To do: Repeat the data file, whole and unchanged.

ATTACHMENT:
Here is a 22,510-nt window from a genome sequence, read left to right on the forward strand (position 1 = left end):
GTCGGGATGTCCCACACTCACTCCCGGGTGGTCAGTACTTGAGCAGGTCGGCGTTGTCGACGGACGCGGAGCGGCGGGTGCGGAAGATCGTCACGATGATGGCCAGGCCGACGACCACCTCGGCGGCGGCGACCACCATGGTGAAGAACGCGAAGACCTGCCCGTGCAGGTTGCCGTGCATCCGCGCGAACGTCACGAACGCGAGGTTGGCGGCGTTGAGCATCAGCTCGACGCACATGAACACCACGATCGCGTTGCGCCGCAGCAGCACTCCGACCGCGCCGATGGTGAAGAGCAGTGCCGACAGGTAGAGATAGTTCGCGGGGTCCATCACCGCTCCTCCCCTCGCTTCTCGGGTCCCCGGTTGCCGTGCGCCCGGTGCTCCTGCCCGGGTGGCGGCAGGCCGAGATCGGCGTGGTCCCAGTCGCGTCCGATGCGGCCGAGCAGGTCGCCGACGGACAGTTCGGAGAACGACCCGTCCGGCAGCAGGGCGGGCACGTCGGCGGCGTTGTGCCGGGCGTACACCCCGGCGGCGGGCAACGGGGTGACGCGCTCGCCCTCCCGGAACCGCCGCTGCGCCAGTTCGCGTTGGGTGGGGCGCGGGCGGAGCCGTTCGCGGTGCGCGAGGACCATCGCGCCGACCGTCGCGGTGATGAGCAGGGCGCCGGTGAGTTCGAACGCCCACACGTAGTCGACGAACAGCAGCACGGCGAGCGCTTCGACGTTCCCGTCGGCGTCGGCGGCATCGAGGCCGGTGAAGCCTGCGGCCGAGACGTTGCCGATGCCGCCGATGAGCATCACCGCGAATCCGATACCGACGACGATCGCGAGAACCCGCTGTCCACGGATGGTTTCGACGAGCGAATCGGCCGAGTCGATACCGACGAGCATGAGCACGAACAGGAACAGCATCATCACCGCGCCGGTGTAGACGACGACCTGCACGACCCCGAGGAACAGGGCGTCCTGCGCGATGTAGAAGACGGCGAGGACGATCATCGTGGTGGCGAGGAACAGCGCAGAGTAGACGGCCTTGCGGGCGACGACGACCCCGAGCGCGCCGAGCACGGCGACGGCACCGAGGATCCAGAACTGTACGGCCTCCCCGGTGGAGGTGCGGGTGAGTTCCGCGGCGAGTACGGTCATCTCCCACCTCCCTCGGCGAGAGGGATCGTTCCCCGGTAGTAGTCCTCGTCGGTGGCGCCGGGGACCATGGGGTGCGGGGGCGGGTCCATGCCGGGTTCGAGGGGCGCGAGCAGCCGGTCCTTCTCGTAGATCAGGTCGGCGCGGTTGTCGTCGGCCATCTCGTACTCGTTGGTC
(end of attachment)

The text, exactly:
Here is a 22,510-nt window from a genome sequence, read left to right on the forward strand (position 1 = left end):
GTCGGGATGTCCCACACTCACTCCCGGGTGGTCAGTACTTGAGCAGGTCGGCGTTGTCGACGGACGCGGAGCGGCGGGTGCGGAAGATCGTCACGATGATGGCCAGGCCGACGACCACCTCGGCGGCGGCGACCACCATGGTGAAGAACGCGAAGACCTGCCCGTGCAGGTTGCCGTGCATCCGCGCGAACGTCACGAACGCGAGGTTGGCGGCGTTGAGCATCAGCTCGACGCACATGAACACCACGATCGCGTTGCGCCGCAGCAGCACTCCGACCGCGCCGATGGTGAAGAGCAGTGCCGACAGGTAGAGATAGTTCGCGGGGTCCATCACCGCTCCTCCCCTCGCTTCTCGGGTCCCCGGTTGCCGTGCGCCCGGTGCTCCTGCCCGGGTGGCGGCAGGCCGAGATCGGCGTGGTCCCAGTCGCGTCCGATGCGGCCGAGCAGGTCGCCGACGGACAGTTCGGAGAACGACCCGTCCGGCAGCAGGGCGGGCACGTCGGCGGCGTTGTGCCGGGCGTACACCCCGGCGGCGGGCAACGGGGTGACGCGCTCGCCCTCCCGGAACCGCCGCTGCGCCAGTTCGCGTTGGGTGGGGCGCGGGCGGAGCCGTTCGCGGTGCGCGAGGACCATCGCGCCGACCGTCGCGGTGATGAGCAGGGCGCCGGTGAGTTCGAACGCCCACACGTAGTCGACGAACAGCAGCACGGCGAGCGCTTCGACGTTCCCGTCGGCGTCGGCGGCATCGAGGCCGGTGAAGCCTGCGGCCGAGACGTTGCCGATGCCGCCGATGAGCATCACCGCGAATCCGATACCGACGACGATCGCGAGAACCCGCTGTCCACGGATGGTTTCGACGAGCGAATCGGCCGAGTCGATACCGACGAGCATGAGCACGAACAGGAACAGCATCATCACCGCGCCGGTGTAGACGACGACCTGCACGACCCCGAGGAACAGGGCGTCCTGCGCGATGTAGAAGACGGCGAGGACGATCATCGTGGTGGCGAGGAACAGCGCAGAGTAGACGGCCTTGCGGGCGACGACGACCCCGAGCGCGCCGAGCACGGCGACGGCACCGAGGATCCAGAACTGTACGGCCTCCCCGGTGGAGGTGCGGGTGAGTTCCGCGGCGAGTACGGTCATCTCCCACCTCCCTCGGCGAGAGGGATCGTTCCCCGGTAGTAGTCCTCGTCGGTGGCGCCGGGGACCATGGGGTGCGGGGGCGGGTCCATGCCGGGTTCGAGGGGCGCGAGCAGCCGGTCCTTCTCGTAGATCAGGTCGGCGCGGTTGTCGTCGGCCATCTCGTACTCGTTGGTC